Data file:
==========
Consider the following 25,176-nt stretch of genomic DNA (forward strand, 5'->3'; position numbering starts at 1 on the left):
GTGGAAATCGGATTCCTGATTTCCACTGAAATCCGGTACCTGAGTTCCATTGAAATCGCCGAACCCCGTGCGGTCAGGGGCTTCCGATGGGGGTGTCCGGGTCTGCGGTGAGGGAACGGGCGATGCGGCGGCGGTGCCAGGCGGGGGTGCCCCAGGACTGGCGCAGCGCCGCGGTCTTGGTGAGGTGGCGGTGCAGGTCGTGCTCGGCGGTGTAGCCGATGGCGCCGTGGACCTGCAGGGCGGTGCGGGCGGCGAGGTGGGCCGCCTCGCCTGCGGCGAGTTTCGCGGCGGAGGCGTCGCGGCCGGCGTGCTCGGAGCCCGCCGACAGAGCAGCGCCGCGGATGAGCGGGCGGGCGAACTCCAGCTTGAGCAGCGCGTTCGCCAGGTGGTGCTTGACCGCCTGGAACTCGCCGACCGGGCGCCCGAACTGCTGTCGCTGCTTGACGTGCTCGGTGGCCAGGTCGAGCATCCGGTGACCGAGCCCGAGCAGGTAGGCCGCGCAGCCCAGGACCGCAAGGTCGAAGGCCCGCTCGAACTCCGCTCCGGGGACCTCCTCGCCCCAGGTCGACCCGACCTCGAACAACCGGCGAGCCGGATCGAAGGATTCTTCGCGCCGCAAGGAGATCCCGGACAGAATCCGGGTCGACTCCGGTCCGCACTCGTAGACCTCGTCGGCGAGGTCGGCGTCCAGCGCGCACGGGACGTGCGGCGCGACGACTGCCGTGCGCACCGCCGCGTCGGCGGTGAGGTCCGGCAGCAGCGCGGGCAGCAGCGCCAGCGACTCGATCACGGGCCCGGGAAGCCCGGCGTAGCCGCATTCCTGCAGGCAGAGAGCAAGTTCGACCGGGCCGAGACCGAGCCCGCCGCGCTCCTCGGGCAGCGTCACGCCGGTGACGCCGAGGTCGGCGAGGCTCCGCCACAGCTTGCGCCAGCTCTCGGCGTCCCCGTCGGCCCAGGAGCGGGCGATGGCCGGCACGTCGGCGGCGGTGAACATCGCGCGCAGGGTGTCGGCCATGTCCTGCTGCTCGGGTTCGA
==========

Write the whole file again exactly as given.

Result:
Consider the following 25,176-nt stretch of genomic DNA (forward strand, 5'->3'; position numbering starts at 1 on the left):
GTGGAAATCGGATTCCTGATTTCCACTGAAATCCGGTACCTGAGTTCCATTGAAATCGCCGAACCCCGTGCGGTCAGGGGCTTCCGATGGGGGTGTCCGGGTCTGCGGTGAGGGAACGGGCGATGCGGCGGCGGTGCCAGGCGGGGGTGCCCCAGGACTGGCGCAGCGCCGCGGTCTTGGTGAGGTGGCGGTGCAGGTCGTGCTCGGCGGTGTAGCCGATGGCGCCGTGGACCTGCAGGGCGGTGCGGGCGGCGAGGTGGGCCGCCTCGCCTGCGGCGAGTTTCGCGGCGGAGGCGTCGCGGCCGGCGTGCTCGGAGCCCGCCGACAGAGCAGCGCCGCGGATGAGCGGGCGGGCGAACTCCAGCTTGAGCAGCGCGTTCGCCAGGTGGTGCTTGACCGCCTGGAACTCGCCGACCGGGCGCCCGAACTGCTGTCGCTGCTTGACGTGCTCGGTGGCCAGGTCGAGCATCCGGTGACCGAGCCCGAGCAGGTAGGCCGCGCAGCCCAGGACCGCAAGGTCGAAGGCCCGCTCGAACTCCGCTCCGGGGACCTCCTCGCCCCAGGTCGACCCGACCTCGAACAACCGGCGAGCCGGATCGAAGGATTCTTCGCGCCGCAAGGAGATCCCGGACAGAATCCGGGTCGACTCCGGTCCGCACTCGTAGACCTCGTCGGCGAGGTCGGCGTCCAGCGCGCACGGGACGTGCGGCGCGACGACTGCCGTGCGCACCGCCGCGTCGGCGGTGAGGTCCGGCAGCAGCGCGGGCAGCAGCGCCAGCGACTCGATCACGGGCCCGGGAAGCCCGGCGTAGCCGCATTCCTGCAGGCAGAGAGCAAGTTCGACCGGGCCGAGACCGAGCCCGCCGCGCTCCTCGGGCAGCGTCACGCCGGTGACGCCGAGGTCGGCGAGGCTCCGCCACAGCTTGCGCCAGCTCTCGGCGTCCCCGTCGGCCCAGGAGCGGGCGATGGCCGGCACGTCGGCGGCGGTGAACATCGCGCGCAGGGTGTCGGCCATGTCCTGCTGCTCGGGTTCGA